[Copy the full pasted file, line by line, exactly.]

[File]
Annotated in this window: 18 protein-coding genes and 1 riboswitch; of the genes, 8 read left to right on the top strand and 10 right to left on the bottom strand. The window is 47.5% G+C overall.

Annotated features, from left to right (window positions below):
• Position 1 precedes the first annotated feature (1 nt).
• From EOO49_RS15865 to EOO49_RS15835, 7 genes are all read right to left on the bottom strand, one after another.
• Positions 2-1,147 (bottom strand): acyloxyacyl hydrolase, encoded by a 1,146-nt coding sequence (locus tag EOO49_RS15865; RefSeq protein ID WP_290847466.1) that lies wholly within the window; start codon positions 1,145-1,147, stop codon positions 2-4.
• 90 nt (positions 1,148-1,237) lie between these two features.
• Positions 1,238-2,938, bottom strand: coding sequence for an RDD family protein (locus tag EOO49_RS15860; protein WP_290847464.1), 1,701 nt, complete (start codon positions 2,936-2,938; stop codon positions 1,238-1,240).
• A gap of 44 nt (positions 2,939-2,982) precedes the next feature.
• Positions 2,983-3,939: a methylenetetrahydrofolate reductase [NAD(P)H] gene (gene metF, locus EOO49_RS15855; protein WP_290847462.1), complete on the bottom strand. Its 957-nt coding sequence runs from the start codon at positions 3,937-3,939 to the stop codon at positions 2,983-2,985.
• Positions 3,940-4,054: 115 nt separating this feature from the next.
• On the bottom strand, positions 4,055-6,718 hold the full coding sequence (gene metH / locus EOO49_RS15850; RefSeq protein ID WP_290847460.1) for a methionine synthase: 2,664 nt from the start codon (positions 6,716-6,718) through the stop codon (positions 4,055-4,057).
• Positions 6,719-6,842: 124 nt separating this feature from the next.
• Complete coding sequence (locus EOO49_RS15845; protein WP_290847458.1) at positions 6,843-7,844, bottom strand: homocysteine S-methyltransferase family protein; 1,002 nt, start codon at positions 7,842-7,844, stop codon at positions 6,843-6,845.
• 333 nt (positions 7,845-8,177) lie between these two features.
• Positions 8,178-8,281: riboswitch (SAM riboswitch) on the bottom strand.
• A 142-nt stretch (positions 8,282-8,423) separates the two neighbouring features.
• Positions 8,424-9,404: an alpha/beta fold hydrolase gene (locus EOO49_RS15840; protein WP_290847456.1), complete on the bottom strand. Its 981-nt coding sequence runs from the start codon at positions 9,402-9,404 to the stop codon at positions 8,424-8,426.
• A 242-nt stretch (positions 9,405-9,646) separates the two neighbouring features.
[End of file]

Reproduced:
Annotated in this window: 18 protein-coding genes and 1 riboswitch; of the genes, 8 read left to right on the top strand and 10 right to left on the bottom strand. The window is 47.5% G+C overall.

Annotated features, from left to right (window positions below):
• Position 1 precedes the first annotated feature (1 nt).
• From EOO49_RS15865 to EOO49_RS15835, 7 genes are all read right to left on the bottom strand, one after another.
• Positions 2-1,147 (bottom strand): acyloxyacyl hydrolase, encoded by a 1,146-nt coding sequence (locus tag EOO49_RS15865; RefSeq protein ID WP_290847466.1) that lies wholly within the window; start codon positions 1,145-1,147, stop codon positions 2-4.
• 90 nt (positions 1,148-1,237) lie between these two features.
• Positions 1,238-2,938, bottom strand: coding sequence for an RDD family protein (locus tag EOO49_RS15860; protein WP_290847464.1), 1,701 nt, complete (start codon positions 2,936-2,938; stop codon positions 1,238-1,240).
• A gap of 44 nt (positions 2,939-2,982) precedes the next feature.
• Positions 2,983-3,939: a methylenetetrahydrofolate reductase [NAD(P)H] gene (gene metF, locus EOO49_RS15855; protein WP_290847462.1), complete on the bottom strand. Its 957-nt coding sequence runs from the start codon at positions 3,937-3,939 to the stop codon at positions 2,983-2,985.
• Positions 3,940-4,054: 115 nt separating this feature from the next.
• On the bottom strand, positions 4,055-6,718 hold the full coding sequence (gene metH / locus EOO49_RS15850; RefSeq protein ID WP_290847460.1) for a methionine synthase: 2,664 nt from the start codon (positions 6,716-6,718) through the stop codon (positions 4,055-4,057).
• Positions 6,719-6,842: 124 nt separating this feature from the next.
• Complete coding sequence (locus EOO49_RS15845; protein WP_290847458.1) at positions 6,843-7,844, bottom strand: homocysteine S-methyltransferase family protein; 1,002 nt, start codon at positions 7,842-7,844, stop codon at positions 6,843-6,845.
• 333 nt (positions 7,845-8,177) lie between these two features.
• Positions 8,178-8,281: riboswitch (SAM riboswitch) on the bottom strand.
• A 142-nt stretch (positions 8,282-8,423) separates the two neighbouring features.
• Positions 8,424-9,404: an alpha/beta fold hydrolase gene (locus EOO49_RS15840; protein WP_290847456.1), complete on the bottom strand. Its 981-nt coding sequence runs from the start codon at positions 9,402-9,404 to the stop codon at positions 8,424-8,426.
• A 242-nt stretch (positions 9,405-9,646) separates the two neighbouring features.